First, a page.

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7 errors prove costly in Cutters’ season-opening loss

MARK NANCE/Sun-Gazette The Williamsport Crosscutters’ Nicolas Torres safely steals third base in the first inning during Friday’s game against State College at Bowman Field.

Pat Borders looked across his desk at Williamsport coach Greg Brodzinski and postulated it had been multiple weeks since his team made as many errors as it did Friday night at Bowman Field. The season-opening loss for the Crosscutters was littered with seven errors, all on the infield, in a 4-3 loss to State College.

It was a head-scratching performance for the Cutters’ fifth-year manager. He guessed in the past three or four weeks of extended spring training combined, his team hadn’t made seven errors. But under the lights and in front of more than 2,500 fans, it was clear nerves were a factor in the opening day loss.

“I think most of them are only a year out of high school, the infielders especially,” Borders said. “Some of them have never played underneath the lights, and most of them have never played in front of a crowd. It was fun to watch how excited they were.”

Borders said it would easy to put last night’s performance behind them, especially after watching the infielders loosen up over the final four innings. After all, it was just 1/76th of a season which is going to reach grind status in a few short weeks. So he wasn’t worried about the unearned runs or the extra outs given to a Spikes offense which used a Kevin Woodall Jr. solo home run in the fifth inning for the winning margin.

He chalked it up to nervousness and maybe an abundance of excitement. And there’s no way he’s killing that excitement for his players. Borders is a fan of using each possible moment as a learning experience. And while it may have taken four or five innings to loosen up last night, he said as these players move forward in their careers, that time will continue to shrink.

“It was a good first game to get stuff under your belt,” said second baseman Logan Simmons, the only infielder not to make an error last night. “All the errors and flukes, you can soak that in now and get back at it (Saturday).”

“You have to grow and learn and develop,” Borders said. “When you go up to triple-A or double-A, the crowd gets even bigger. You have to program that computer in your head before you get to the big leagues and you’re in front of 40,000 or 50,000 people.”

A ground ball through the legs of Connor Litton at first base allowed one run to score in the top of the fourth inning when State College took its first lead, 3-2. And that run was set up by a catcher’s interference call which put two runner on base with nobody out.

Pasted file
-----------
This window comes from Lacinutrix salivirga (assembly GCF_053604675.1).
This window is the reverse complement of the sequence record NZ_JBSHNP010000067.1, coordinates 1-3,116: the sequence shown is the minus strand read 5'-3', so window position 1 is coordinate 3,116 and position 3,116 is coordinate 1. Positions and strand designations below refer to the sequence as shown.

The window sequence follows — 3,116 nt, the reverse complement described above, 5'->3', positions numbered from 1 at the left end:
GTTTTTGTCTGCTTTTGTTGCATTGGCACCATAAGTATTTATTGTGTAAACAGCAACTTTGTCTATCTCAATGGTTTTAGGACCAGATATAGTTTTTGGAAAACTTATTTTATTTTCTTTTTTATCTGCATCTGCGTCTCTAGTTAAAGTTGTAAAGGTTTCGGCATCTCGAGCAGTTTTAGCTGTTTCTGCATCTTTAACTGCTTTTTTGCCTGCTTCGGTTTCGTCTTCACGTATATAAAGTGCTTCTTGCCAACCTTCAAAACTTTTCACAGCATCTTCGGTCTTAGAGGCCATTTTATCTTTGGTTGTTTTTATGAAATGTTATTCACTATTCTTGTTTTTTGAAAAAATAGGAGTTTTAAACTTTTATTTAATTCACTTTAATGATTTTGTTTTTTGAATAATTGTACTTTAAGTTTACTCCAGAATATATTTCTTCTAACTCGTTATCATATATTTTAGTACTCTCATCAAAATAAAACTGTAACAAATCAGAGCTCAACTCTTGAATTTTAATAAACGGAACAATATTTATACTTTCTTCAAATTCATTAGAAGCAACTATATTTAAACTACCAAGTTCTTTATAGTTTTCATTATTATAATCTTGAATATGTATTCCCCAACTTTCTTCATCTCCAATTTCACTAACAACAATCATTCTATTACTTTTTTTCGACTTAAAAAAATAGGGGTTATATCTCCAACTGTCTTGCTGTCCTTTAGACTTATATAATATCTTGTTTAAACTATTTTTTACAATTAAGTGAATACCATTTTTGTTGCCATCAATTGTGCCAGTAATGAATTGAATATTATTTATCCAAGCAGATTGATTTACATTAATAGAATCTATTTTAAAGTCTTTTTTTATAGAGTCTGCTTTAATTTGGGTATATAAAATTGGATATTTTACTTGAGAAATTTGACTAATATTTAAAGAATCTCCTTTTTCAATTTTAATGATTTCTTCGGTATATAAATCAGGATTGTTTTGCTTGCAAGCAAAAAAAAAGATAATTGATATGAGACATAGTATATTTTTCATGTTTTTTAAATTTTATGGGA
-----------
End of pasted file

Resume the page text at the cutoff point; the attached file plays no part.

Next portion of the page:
But the Williamsport pitching staff always found a way to pick up its defense until it finally settled in midway through the game. Abdallah Aris struck out back-to-back hitters in the top of the fourth to strand a pair of runners in scoring position. Alejandro had a pair of strikeouts of his own to overcome an error and a hit batter in the ninth inning to keep the game at 4-3 heading into Williamsport’s final at-bat.

State College’s Fabian Blanco worked around Keudy Bocio’s leadoff double in the bottom of the ninth to strand him at third base. When Blanco fielded Julio Francisco’s weak comebacker and flipped to first base, it closed out a two-inning save for Blanco, who allowed just the one batter.

The Cutters actually outhit State College, 8-7. Leadoff hitter Nicolas Torres scored all three runs for Williamsport. He scored on Simmons’ 403-foot sacrifice fly to dead center field in the first inning. He scored again in the third on Simmons’ two-strike double to right field. And he added a third run on Francisco’s RBI single in the fifth.

For all the nervousness Williamsport had in the field, it showed none of it at the plate. Five of its eight hits went for extra bases. Francisco and D.J. Stewart each had a pair of hits, and both of Simmons’ RBIs came in two-strike counts.

“With two strikes I try to get a little more selective with breaking balls I swing at and don’t swing at,” Simmons said. “Going through extended and having a year in the GCL, I really understood my two-strike approach and knowing what I can and can’t hit.”

“I thought most of the hitters swung the bat relatively patiently and they didn’t get away from who they are,” Borders said. “The defense is something we’ll have to grow into, but swinging the bat was pretty good.”

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